There are two bathrooms in our house, one upstairs and one downstairs.  They’re probably equal in every way.  I have the one upstairs.  It has toothpaste, a toothbrush, deodorant, a bar of soap, and a towel. The one downstairs has hundreds of things in it for my wife and a small plastic tub where the baby takes his baths.  Hot water heaters hang on the wall above both showers.  My wife never turns hers off because the baby takes frequent baths and she can’t reach the switch above the shower head.  I never turn mine on because I’m always kind of hot here and a cold shower doesn’t bother me.  I read that it’s good for you to take cold showers.  I don’t know if it’s true or not, but I figure it can’t hurt and if I believe it’s true, maybe at least I’ll get some placebo effect from the experience.  Cold showers are super-efficient, so I’m done in about three minutes.

We send our laundry out in a bag on a motorcycle every few days.  Half my clothes are always somewhere else and I don’t have many, so it’s easy to pick what to wear.  I wear whatever is in the drawer.  Today it’s a Texas A&M T-shirt where I spent a semester 20 years ago and a pair of shorts I paid a few cents for last year.  Then I’m back downstairs about five minutes after I went up, ready to eat breakfast.

I can put this together in 5 minutes, including the shower.

A man arrives with his little girl.  He’s a driver my wife sometimes hires for the day.  Today she’s sending our minivan to the city for an insurance claim.  She forgot to get the 300,000 Indonesian Rupiah ($22 USD) required for the insurance deductible, so I jump in the minivan and head back up the hill to the nearby golf club and hotel.  There’s an ATM there and I’m back in under 10 minutes with 1.25 million Indonesian Rupiah ($100 USD), the maximum amount for one withdrawal from that ATM.  It’s a stack of money so thick I can’t close my wallet.

By the time I’m back, the little girl is playing with the baby and my wife has decided she should stay with us while her dad takes the car to the city.  She’s a pretty little Javanese girl with big, almond eyes and long, shiny, black Asian hair.  She can’t stop staring at me.  It’s probably the first time she’s been in the immediate presence of a white person, or one of the very few times.  I guess that she’s six, but she’s actually nine years old.  The kids are smaller here, so I usually underestimate.  She’s really nervous about me and isn’t sure she wants to stay or not.  What if I ask her a question in English?  My wife laughs and says I ask her questions in English all the time and it’s nothing to worry about.  Maybe the worst that could happen is she’ll learn some English too.

I eat green beans, French toast, scrambled eggs, two chicken nuggets, fried tomatoes, oatmeal, and sliced mango for breakfast and wash it down with orange juice and coffee.  I don’t know why my wife thinks green beans and chicken nuggets are for breakfast, but I never said anything because I think it’s good.  Indonesians eat the same kinds of food for breakfast, lunch, and dinner, so maybe that’s the reason I get chicken nuggets every day for breakfast.  I am thankful each day that I have a woman who cooks breakfast for me.  I never expected it.  I tell her thank you every day too.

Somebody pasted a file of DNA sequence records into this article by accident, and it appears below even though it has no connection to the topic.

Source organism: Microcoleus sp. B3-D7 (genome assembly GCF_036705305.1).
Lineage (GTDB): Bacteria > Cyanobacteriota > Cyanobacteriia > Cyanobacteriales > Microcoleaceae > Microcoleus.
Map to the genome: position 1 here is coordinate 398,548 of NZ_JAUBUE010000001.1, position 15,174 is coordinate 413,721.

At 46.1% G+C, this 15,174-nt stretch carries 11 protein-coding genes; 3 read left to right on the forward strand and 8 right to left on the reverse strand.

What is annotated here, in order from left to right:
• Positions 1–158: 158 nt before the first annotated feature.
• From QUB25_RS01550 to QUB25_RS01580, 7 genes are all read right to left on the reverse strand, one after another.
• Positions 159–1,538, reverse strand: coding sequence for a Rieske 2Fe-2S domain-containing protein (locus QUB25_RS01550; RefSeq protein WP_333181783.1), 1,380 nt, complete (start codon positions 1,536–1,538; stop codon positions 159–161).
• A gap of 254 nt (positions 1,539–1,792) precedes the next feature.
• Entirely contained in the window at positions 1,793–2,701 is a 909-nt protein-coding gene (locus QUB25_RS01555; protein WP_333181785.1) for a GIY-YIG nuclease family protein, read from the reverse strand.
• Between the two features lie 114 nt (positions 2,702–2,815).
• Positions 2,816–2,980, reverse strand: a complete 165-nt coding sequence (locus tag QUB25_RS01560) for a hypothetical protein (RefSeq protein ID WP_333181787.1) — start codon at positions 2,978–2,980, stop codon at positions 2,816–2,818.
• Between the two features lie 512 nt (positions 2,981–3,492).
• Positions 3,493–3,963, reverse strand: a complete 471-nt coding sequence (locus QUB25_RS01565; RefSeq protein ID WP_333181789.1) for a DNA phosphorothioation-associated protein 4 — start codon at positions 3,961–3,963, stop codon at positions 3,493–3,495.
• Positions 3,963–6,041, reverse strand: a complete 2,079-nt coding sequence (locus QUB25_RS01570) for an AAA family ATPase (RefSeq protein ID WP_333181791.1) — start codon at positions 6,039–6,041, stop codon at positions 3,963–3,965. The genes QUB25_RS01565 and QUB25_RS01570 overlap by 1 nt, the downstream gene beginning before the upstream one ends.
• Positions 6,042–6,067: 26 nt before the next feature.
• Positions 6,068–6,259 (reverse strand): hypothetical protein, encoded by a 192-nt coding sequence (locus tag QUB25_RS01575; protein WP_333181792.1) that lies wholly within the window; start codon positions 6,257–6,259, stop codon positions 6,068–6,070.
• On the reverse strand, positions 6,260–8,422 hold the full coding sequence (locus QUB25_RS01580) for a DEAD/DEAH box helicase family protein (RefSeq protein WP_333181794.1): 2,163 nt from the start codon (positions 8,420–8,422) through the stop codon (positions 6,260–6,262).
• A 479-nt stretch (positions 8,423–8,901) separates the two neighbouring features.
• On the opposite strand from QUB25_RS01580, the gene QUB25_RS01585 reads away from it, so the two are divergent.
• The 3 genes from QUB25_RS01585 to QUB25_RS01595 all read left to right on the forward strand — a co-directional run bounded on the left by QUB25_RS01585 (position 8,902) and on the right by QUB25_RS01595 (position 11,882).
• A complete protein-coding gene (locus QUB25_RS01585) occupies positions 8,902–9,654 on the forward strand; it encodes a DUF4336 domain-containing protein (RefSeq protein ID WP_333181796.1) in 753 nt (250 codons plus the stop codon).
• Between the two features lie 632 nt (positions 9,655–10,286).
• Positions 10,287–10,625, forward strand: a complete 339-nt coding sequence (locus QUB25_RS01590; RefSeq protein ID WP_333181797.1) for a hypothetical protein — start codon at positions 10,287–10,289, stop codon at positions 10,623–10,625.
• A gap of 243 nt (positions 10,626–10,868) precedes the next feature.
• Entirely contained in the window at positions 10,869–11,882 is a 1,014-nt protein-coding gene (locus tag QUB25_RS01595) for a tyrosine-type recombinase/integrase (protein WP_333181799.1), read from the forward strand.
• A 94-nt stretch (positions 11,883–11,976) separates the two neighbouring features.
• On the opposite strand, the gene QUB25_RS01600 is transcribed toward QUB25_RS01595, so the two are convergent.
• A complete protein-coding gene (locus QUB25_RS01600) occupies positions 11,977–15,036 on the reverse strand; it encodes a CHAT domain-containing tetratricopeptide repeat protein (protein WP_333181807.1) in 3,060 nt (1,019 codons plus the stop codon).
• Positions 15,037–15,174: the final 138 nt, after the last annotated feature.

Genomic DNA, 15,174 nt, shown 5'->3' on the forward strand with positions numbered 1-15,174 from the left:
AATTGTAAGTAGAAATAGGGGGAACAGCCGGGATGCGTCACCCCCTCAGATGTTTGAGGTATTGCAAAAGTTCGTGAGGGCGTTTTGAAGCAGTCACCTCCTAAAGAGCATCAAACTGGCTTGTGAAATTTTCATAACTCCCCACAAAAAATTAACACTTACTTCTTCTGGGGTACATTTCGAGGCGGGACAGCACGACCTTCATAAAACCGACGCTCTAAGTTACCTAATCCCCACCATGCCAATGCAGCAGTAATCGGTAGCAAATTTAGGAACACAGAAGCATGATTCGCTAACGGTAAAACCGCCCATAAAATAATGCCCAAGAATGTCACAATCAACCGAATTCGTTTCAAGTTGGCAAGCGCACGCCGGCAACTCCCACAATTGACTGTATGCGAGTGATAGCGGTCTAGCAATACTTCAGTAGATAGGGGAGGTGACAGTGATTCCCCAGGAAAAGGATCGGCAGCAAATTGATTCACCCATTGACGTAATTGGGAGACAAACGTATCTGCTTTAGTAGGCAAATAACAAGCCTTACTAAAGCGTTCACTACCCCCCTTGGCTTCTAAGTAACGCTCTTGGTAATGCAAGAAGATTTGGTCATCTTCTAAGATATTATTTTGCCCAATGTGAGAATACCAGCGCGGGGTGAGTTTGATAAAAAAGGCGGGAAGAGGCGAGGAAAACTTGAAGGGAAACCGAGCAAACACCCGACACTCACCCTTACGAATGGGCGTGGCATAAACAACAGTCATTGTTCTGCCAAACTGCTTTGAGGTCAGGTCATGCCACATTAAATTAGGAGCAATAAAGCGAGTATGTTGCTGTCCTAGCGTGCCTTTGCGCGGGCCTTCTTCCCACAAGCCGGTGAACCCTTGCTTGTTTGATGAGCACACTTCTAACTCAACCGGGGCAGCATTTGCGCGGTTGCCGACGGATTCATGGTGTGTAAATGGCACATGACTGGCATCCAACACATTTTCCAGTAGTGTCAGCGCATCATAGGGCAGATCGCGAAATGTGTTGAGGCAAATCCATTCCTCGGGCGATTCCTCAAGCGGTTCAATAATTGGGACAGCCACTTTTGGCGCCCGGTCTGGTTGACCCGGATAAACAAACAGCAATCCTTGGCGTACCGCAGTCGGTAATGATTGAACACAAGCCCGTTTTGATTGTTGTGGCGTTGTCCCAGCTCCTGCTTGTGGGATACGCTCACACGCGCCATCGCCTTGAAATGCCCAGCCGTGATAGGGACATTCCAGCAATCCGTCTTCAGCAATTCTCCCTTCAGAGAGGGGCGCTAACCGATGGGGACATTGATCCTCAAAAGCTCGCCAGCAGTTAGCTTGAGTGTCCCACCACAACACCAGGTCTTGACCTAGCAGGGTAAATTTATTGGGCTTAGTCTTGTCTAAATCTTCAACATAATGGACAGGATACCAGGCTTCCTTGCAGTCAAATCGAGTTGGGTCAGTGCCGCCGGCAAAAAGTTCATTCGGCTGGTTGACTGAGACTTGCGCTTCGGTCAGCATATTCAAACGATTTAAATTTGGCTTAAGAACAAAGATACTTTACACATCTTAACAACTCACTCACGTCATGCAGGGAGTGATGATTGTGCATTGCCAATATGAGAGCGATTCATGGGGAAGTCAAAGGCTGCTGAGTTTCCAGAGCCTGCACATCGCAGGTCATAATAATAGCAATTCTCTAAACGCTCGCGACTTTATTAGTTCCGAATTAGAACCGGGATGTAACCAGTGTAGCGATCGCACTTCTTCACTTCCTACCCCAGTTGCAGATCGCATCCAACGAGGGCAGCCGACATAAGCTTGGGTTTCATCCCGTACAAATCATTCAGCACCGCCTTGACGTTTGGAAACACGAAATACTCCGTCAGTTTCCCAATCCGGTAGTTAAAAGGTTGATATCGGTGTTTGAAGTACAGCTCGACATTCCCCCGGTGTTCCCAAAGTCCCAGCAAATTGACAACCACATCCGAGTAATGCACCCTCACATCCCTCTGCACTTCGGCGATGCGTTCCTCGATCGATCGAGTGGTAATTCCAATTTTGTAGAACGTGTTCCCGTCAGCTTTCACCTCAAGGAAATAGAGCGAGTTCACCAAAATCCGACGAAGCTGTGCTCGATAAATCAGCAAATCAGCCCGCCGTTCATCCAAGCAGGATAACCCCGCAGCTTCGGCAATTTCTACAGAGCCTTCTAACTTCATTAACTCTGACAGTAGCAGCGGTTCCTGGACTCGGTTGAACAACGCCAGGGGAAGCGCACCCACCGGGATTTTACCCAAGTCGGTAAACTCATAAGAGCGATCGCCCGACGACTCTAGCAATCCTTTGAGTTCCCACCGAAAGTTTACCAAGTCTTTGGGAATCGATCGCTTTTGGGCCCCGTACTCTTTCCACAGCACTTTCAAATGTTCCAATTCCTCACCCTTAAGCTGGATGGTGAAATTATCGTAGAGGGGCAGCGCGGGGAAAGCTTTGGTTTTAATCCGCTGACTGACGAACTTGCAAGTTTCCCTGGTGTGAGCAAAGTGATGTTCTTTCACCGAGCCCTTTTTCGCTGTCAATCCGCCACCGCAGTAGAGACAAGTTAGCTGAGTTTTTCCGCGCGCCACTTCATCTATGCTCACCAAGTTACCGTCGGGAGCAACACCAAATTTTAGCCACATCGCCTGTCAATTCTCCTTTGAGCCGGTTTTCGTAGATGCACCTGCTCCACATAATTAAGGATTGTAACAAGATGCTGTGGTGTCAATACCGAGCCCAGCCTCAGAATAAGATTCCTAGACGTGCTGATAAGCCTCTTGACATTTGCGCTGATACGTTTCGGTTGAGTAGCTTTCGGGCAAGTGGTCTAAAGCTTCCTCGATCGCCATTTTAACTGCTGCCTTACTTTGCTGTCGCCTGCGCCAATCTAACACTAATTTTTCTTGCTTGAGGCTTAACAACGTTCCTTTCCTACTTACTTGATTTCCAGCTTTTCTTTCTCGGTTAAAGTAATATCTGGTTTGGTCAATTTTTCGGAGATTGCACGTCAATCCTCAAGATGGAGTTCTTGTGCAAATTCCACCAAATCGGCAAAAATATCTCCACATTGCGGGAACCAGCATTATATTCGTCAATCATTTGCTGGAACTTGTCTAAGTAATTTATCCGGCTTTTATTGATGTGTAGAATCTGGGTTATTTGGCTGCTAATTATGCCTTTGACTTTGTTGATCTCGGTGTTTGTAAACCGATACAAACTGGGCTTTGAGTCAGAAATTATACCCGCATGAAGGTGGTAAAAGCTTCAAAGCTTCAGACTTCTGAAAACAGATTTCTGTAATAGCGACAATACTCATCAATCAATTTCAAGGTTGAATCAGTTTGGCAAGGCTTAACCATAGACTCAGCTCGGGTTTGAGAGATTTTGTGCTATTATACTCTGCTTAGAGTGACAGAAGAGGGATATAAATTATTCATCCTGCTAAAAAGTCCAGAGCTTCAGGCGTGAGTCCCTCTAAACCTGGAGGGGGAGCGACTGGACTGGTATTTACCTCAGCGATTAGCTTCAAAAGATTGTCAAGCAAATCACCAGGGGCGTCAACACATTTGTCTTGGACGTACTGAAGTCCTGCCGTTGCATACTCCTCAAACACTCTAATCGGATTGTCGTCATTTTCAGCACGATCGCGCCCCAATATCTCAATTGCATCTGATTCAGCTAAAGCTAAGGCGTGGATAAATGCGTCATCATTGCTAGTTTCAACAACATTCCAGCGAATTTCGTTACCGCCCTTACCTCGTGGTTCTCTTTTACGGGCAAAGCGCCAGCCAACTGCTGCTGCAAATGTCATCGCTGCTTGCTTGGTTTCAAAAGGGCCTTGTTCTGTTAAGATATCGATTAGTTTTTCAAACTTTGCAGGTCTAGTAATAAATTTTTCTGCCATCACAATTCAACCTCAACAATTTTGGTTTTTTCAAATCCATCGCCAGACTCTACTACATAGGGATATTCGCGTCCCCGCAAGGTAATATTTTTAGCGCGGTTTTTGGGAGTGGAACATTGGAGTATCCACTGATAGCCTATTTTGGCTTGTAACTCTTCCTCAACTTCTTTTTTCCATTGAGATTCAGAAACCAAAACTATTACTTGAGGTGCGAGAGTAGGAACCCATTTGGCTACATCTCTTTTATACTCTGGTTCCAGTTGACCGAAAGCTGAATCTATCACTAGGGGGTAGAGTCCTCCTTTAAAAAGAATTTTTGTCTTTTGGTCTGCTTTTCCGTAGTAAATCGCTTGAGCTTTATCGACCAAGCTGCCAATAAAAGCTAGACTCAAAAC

From our family portraits last month, my wife’s idealized idea of how we eat breakfast.  That is us in our actual kitchen, but it’s never quite like this.

My wife makes a plate for the little girl, but she’s scared to sit beside me, so I leave and go back upstairs to check my email.  The second nanny is here early today and is cleaning up the bedrooms, so I take my phone and go out on the deck and watch the golfers approaching the sixth hole, just on the other side of a small creek and a rice paddy behind the house.

One old friend sent me an email about the strict interpretation of the US Constitution and the Dred Scott case.  I want to look up the Dred Scott case and reply, but the WiFi here is so poor.  It’s like dial-up internet in 1995 when it works at all.  It’s a bad morning for WiFi and as far as I can tell, I don’t have any other email.  I can probably read about the Dred Scott case later and figure out how it relates to current US politics.  My mind is quiet and I think it sounds interesting.  If there’s anything good about bad WiFi and no cable TV, it’s that I don’t have much cause to get worked up and hysterical about terrorists, Russians, Democrats, or Republicans.  On the other hand, it can be really annoying when I’m trying to get something done, like buying plane tickets or internet banking.  I’m feeling stuffed with breakfast, so I take a nap on the just made-up bed under the blasting air conditioner.

After my wife finishes in the kitchen, she comes upstairs for a nap too.  She’s pregnant and gets tired easily.  I’ve got no excuse, unless being 40 is an excuse.  After about an hour of light sleep, I hear the baby hollering and crying downstairs.  The two nannies and the little girl are all trying to feed him.  They’ve taken a broom away from him and he’s infuriated.  For some reason, he loves brooms, probably because the nannies frequently sweep the floor in his presence.  He’ll often check to see if the broom is leaning against the wall out back, then take it and toddle around the house, pushing the brush end along the floor.  He’s happy to see me and reaches for me.  Although I never feed him, bathe him, or change his diapers, I’ve somehow managed to become his favorite person.  Even I’m surprised at this outcome, but what can I do except enjoy the honor?  He probably won’t like me one day soon, so I’ll enjoy it while it lasts.  I take him for a walk and talk to him until he calms down a little bit, then they try and feed him again.